Education beat losing its best reporters...and now Elizabeth Green

We have lost several terrific reporters from the education beat recently. Erin Einhorn of the Daily News, perhaps the best investigative reporter on schools over the last five years, has moved on to covering City Hall.

Michael Meenan of NY1 has recently departed the station; Mike was the hardest working reporter I've ever seen, in terms of covering hearings, meetings, rallies, and doing his best to cover both sides of every story – including the deep dissatisfaction that many parents and other educational stakeholders have with the Bloomberg/Klein policies.

Today, the NY Sun is closing its doors, which will end Elizabeth Green's peerless education reporting for the paper.

In her short time at the Sun, Elizabeth had one scoop after another: The fact that the Department of Ed had been spying on Diane Ravitch and had enlisted Kathy Wylde of the NYC Partnership to smear her in an oped for the NY Post. That the DOE launched a "truth squad" to scan blogs and list servs for critical coverage. A big cheating scandal at the Ross charter school, founded by the multimillionaire Courtney Ross and located in the basement of Tweed itself.

She also produced a lot of great reporting on the city's vaunted test results, breaking the story that the state scores were likely inflated, according to experts, and that there had been an unusually high level of special ed accommodations in NYC on the national exams.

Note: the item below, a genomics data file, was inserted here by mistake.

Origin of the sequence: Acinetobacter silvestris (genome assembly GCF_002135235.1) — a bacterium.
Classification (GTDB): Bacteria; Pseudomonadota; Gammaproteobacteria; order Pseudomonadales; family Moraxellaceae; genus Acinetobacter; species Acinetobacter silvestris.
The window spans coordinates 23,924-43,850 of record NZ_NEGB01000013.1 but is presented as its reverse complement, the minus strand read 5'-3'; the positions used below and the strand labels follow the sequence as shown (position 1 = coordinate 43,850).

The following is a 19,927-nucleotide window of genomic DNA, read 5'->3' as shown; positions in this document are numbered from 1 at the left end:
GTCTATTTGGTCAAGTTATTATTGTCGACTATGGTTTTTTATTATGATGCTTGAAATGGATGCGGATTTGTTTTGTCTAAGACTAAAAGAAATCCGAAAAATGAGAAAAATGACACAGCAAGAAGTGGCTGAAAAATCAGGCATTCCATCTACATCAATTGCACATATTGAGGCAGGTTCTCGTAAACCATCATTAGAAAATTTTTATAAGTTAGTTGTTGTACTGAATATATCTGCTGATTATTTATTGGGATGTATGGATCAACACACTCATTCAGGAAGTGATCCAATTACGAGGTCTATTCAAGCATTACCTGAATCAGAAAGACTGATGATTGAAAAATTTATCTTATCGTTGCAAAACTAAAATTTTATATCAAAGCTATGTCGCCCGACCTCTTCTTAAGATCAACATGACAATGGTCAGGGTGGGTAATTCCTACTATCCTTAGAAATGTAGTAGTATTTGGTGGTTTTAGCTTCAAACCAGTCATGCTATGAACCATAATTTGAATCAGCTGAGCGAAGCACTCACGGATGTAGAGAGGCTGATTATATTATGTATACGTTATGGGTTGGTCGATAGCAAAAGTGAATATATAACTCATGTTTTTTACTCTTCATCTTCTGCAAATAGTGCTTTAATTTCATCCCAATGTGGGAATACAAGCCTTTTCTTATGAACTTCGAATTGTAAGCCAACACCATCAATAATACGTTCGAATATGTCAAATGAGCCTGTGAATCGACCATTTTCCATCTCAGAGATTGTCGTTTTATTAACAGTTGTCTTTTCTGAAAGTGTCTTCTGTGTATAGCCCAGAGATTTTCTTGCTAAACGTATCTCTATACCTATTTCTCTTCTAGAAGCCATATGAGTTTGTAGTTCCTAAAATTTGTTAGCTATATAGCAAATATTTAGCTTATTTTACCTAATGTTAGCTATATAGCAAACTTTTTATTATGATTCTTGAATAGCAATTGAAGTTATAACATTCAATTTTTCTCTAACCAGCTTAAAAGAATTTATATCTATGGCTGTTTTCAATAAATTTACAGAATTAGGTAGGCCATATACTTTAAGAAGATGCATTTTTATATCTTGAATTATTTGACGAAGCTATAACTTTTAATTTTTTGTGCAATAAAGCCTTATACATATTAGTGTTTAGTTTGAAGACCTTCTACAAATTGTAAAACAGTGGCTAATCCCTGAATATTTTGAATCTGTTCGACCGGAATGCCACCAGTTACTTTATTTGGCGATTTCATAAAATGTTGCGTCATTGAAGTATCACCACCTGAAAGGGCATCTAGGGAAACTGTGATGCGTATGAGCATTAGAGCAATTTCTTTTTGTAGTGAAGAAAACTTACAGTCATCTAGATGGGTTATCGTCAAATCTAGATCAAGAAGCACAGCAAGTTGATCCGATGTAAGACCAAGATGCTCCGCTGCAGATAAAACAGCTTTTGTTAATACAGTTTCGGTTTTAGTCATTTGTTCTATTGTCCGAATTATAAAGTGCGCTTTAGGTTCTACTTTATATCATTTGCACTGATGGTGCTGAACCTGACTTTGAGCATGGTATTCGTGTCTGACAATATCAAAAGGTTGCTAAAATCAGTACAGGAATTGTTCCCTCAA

She led everyone on what will be one of the biggest political stories of this year, the fate of mayoral control of the schools. She was the first to report on the unusually high level of discontent among legislators with the Bloomberg administration's handling of education; and provided leaked testimony from some biggies to the Gotbaum commission studying the subject. Elizabeth was also the first to reveal the likely successor to Randi Weingarten as the head of the UFT, weeks before it was announced.

Many prominent commentators recognized her talent. Eduwonkette called her "the sharpest and most inquisitive education reporter in New York City." Eduwonkette's main rival, Eduwonk, entitled a post about one of her scoops: "Elizabeth Green Strikes Again!"

Alexander Russo, a well-known blogger, included Elizabeth in his 2008 national "Hot...For Education" list, and described her work as follows:

With ability (and ambition) to spare, the NY Sun's relatively new education reporter Elizabeth Green regularly breaks news and scoops her competitors. All the while looking snazzy. Watch out, big-time education reporters. Elizabeth is eating your lunch.

Elizabeth intends to keep reporting on education, and I have no doubt that given her talent, energy and ability to spot the big story wherever it can be found, she will land on her feet very quickly. But it is a huge loss nonetheless to have her missing from the daily education beat – especially now, when we need her most.